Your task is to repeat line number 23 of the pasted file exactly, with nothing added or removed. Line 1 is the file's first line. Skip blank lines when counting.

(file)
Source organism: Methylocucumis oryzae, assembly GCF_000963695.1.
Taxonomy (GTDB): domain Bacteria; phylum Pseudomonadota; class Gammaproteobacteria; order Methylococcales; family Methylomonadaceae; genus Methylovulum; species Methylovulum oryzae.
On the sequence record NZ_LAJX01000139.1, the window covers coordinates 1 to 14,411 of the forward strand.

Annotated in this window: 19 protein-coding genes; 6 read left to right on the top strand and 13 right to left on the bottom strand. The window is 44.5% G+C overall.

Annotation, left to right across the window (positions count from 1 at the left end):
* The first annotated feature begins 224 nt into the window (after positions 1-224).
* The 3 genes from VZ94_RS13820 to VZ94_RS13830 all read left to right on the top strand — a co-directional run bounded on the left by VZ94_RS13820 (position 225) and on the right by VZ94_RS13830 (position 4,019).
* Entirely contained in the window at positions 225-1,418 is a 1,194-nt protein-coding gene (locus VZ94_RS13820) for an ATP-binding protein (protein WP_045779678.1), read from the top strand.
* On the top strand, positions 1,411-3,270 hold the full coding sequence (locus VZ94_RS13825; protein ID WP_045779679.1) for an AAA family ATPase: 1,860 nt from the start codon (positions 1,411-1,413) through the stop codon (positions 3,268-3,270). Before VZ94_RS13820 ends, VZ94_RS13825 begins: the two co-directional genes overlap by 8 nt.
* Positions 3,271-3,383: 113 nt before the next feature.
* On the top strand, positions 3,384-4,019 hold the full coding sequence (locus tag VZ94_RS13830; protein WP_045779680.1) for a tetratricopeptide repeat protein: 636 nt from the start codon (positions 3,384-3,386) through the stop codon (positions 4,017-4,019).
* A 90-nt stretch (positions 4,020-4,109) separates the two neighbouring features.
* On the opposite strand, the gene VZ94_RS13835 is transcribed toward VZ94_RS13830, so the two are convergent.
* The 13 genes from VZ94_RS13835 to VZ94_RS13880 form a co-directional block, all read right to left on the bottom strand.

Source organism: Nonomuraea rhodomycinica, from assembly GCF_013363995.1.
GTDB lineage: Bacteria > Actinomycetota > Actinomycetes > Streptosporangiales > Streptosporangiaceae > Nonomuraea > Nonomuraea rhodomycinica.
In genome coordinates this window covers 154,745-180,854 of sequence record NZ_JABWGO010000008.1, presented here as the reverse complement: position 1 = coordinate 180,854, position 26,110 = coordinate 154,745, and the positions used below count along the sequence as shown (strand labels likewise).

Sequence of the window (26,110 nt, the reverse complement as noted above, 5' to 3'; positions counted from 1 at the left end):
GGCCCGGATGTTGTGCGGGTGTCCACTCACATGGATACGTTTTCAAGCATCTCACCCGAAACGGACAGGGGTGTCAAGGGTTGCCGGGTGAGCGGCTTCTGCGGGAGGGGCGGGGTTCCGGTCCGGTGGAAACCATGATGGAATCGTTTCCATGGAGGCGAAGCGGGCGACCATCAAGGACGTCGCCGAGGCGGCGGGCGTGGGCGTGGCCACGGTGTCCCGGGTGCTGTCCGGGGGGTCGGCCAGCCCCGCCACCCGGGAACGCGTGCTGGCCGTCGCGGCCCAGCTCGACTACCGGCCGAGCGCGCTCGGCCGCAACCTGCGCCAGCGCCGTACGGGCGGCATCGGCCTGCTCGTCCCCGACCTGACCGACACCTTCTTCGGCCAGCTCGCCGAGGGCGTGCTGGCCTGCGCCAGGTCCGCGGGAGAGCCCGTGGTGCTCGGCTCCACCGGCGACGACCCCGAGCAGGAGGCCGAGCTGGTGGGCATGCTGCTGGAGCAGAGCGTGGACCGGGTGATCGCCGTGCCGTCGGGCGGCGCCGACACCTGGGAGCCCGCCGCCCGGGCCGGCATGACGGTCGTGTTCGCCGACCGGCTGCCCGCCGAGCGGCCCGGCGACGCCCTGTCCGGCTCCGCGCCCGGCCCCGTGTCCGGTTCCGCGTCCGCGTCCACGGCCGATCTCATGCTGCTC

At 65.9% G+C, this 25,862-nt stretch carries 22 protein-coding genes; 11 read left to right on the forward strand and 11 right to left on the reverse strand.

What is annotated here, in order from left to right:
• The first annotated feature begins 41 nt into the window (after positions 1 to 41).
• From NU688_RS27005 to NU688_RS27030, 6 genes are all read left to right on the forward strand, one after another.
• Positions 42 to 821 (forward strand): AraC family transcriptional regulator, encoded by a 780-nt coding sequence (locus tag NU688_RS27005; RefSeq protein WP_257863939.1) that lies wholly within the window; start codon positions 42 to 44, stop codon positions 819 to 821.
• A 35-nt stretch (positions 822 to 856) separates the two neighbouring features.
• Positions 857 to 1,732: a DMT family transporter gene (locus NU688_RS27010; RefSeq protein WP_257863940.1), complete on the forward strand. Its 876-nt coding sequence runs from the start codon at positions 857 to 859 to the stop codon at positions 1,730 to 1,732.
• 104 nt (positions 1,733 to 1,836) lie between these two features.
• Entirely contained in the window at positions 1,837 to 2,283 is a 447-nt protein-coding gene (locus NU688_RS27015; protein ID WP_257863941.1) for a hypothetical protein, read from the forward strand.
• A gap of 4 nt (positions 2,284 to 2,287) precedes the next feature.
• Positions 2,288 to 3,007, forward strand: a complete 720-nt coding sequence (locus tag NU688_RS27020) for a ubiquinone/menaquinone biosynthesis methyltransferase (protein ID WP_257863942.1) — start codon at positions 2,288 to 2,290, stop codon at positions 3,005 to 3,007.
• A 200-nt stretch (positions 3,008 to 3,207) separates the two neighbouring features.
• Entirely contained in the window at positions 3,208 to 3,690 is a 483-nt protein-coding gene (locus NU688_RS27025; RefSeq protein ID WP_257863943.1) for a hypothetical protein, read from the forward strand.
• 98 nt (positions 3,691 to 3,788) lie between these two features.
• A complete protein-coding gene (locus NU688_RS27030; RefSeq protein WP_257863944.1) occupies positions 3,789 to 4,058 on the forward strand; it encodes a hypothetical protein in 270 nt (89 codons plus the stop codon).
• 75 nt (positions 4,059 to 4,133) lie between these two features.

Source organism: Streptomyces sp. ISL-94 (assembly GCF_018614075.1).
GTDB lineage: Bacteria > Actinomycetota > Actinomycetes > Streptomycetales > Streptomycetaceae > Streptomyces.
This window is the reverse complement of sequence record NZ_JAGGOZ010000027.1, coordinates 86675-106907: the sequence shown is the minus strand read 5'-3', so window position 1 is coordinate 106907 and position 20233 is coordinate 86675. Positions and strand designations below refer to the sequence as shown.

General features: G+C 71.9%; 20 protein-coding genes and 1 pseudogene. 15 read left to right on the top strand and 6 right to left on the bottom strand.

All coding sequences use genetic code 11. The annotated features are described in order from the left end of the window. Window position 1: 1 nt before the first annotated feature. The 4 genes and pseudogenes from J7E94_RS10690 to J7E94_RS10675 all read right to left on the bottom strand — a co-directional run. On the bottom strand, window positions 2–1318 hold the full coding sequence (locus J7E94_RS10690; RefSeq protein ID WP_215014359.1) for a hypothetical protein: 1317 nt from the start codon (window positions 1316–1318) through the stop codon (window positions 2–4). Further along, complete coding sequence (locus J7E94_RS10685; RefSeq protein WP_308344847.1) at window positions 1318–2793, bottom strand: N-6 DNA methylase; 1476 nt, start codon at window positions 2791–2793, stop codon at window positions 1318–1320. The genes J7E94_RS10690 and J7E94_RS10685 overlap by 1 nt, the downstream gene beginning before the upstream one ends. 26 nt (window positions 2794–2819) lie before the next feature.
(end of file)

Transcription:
• From NU688_RS27005 to NU688_RS27030, 6 genes are all read left to right on the forward strand, one after another.